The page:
Mavi, along with Orta Anadolu, announce their continued advocacy to protect endangered sea turtles by supporting the Ecological Research Society’s (EKAD) Indigo Turtles project for 2016.
Mavi, designer of contemporary denim styles inspired by the Mediterranean spirit, and Orta Anadolu, developer of innovative, hi-tech denims in various shades, have joined forces again to engage in the annual Indigo Turtles project, a cause to unite sea turtles with the blue of the sea.
The Indigo Turtles project, which was launched in 2014 and saves nearly fifteen thousand hatchlings every year, aims to protect two species of sea turtles native to the Mediterranean, Caretta caretta and Chelonia mydas, each of which has navigated the earth for 110 million years. Facing many difficulties, only 40% of hatchling turtles reach the water and only one in a thousand survive to maturity. By helping sea turtles reach the sea, the Indigo Turtles project raises awareness, encourages volunteering, all while making a hands on difference. The positive results of the project reverberate throughout Turkey and beyond to the rest of the world
One T-shirt, Ten sea turtles!
Kicking off the second annual Indigo Turtles project, Mavi and Orta have introduced children’s T-shirts to their existing line of men’s and women’s shirts, encouraging awareness at a younger age. Every purchase of a Mavi Indigo Turtle t-shirt safeguards the lives of ten baby sea turtles and makes a contribution to the Mediterranean basin. The garments will generate resources to protect 15,000 hatchlings in 400 nests.
Along with hundreds of university volunteers from Turkey and around the world, customers, followers and employees of Mavi and Orta Anadolu join EKAD’s efforts in Belek, near Antalya, from June to September. Young volunteers camp on the beaches to protect the mature female turtles’ eggs from external factors and help hatchlings climbing out of their nests to reach the water.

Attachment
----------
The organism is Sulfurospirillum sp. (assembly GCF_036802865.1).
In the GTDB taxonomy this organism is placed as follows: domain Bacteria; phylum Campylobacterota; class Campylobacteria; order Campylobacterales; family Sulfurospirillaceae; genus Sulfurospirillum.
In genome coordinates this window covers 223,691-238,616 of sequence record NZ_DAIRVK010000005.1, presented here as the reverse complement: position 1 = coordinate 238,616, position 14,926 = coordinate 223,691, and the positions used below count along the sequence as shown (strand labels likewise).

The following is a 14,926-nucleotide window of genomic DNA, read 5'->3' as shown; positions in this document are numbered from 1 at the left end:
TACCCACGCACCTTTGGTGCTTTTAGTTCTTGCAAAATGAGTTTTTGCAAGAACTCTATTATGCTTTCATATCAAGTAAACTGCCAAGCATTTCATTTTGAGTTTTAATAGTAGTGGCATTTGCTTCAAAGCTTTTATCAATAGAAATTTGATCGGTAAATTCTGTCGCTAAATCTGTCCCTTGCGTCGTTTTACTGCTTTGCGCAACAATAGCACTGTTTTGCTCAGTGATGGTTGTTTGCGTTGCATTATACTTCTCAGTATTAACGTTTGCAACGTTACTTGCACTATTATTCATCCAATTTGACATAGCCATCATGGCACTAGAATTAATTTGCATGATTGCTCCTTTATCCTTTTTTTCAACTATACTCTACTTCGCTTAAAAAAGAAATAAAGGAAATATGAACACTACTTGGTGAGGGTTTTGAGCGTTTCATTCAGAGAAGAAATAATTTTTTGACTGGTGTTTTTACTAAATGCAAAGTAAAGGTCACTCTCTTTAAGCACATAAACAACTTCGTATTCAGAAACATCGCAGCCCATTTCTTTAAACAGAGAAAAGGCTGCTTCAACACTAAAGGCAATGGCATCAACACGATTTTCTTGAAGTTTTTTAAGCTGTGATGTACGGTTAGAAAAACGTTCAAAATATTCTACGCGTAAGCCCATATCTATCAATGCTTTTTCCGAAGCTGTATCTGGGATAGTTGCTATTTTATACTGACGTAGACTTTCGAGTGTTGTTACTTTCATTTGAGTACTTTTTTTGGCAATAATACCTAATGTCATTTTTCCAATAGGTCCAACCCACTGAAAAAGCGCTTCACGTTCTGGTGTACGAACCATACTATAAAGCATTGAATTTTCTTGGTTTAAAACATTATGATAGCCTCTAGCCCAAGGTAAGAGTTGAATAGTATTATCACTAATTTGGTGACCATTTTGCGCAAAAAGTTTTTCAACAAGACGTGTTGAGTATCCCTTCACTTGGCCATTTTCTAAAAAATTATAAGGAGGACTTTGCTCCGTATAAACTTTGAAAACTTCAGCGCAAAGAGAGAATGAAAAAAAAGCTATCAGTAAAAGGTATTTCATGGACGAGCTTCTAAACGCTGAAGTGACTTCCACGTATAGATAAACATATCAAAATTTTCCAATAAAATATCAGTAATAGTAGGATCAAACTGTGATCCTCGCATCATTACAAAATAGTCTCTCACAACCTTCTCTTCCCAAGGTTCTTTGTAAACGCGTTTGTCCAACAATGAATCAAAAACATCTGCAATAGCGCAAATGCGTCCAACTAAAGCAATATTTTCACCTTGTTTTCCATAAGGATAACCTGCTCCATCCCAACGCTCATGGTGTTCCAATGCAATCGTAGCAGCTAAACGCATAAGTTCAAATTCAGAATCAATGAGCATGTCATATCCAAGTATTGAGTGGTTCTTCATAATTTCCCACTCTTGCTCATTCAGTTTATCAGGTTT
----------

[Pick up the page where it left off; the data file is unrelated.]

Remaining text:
EVENT VIDEO: https://www.youtube.com/watch?v=2lKz4SAWg9g
EKAD asks: Did you know?
•The Ecological Research Society (EKAD) was established by academics, most of whom are specialists on biodiversity and natural conservation, to combat elements that threaten nesting areas of protected species and hatchlings.
•The sea turtles have great importance for the Mediterranean’s marine and shore ecosystems and a large proportion of Mediterranean sea turtle nests are on Turkey’s beaches.
•It takes 15 to 20 years for a turtle to mature enough to lay eggs. Providing a safe environment for them to mature in is vital for the Mediterranean’s ecology.
•Protected sea turtles, which mature around 15-20 years, can live 60 years on average.
•Turtles spend most of their lives at sea. Only female sea turtles return to the beaches where they hatched to dig nests and lay eggs.
•As most of their time is spent at feeding sites and on over-wintering migration, sea turtles generally nest only once every 3 years.
•On average, a female sea turtle lays 3,200 eggs and builds 40 nests in her lifetime